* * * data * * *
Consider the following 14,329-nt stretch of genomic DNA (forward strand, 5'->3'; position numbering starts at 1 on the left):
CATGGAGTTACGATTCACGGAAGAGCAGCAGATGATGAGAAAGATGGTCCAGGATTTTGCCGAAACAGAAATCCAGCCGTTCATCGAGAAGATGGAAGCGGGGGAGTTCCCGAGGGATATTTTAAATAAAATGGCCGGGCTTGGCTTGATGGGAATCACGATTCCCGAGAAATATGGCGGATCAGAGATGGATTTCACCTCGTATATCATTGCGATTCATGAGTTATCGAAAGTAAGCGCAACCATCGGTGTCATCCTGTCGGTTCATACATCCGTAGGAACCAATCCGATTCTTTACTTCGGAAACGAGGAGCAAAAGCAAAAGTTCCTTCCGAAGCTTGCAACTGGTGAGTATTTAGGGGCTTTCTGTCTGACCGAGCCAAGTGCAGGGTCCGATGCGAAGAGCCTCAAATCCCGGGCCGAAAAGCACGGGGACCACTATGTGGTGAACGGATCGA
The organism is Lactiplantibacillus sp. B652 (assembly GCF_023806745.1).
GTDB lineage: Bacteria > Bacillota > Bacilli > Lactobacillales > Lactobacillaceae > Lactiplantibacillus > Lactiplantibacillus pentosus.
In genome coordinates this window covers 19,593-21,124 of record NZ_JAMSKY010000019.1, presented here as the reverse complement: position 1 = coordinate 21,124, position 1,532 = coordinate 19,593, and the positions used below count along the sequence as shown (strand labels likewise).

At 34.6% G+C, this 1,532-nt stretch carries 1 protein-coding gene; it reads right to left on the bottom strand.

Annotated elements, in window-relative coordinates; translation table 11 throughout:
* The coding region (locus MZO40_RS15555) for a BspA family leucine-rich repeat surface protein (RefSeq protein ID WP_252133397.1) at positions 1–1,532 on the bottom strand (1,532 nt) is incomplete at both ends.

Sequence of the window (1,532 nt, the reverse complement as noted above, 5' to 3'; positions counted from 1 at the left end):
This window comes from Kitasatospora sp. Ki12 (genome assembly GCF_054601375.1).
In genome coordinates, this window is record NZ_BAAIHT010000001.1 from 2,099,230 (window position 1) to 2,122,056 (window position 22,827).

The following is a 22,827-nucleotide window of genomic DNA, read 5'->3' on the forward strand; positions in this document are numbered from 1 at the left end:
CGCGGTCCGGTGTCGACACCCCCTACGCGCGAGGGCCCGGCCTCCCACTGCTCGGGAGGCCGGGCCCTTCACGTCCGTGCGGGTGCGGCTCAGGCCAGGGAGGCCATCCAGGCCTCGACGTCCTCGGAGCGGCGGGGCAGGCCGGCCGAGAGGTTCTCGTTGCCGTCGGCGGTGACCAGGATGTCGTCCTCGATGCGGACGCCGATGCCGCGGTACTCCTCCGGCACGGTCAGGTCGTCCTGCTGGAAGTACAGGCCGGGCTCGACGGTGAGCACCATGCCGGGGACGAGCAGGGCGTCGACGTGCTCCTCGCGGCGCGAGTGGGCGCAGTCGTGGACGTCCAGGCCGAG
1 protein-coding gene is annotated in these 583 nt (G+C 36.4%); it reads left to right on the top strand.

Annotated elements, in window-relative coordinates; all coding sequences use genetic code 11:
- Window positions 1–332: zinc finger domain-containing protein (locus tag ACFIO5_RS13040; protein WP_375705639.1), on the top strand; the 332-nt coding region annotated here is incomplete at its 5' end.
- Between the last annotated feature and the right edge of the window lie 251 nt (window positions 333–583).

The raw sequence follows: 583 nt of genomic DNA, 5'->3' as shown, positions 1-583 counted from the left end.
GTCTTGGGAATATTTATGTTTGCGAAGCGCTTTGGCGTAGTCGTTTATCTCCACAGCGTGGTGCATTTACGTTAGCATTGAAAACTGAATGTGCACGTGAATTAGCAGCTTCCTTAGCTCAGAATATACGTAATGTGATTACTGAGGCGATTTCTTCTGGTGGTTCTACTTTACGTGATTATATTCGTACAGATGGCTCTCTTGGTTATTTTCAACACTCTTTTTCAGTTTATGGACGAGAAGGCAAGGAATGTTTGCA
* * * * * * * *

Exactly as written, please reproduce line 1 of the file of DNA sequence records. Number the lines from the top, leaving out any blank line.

Consider the following 14,329-nt stretch of genomic DNA (forward strand, 5'->3'; position numbering starts at 1 on the left):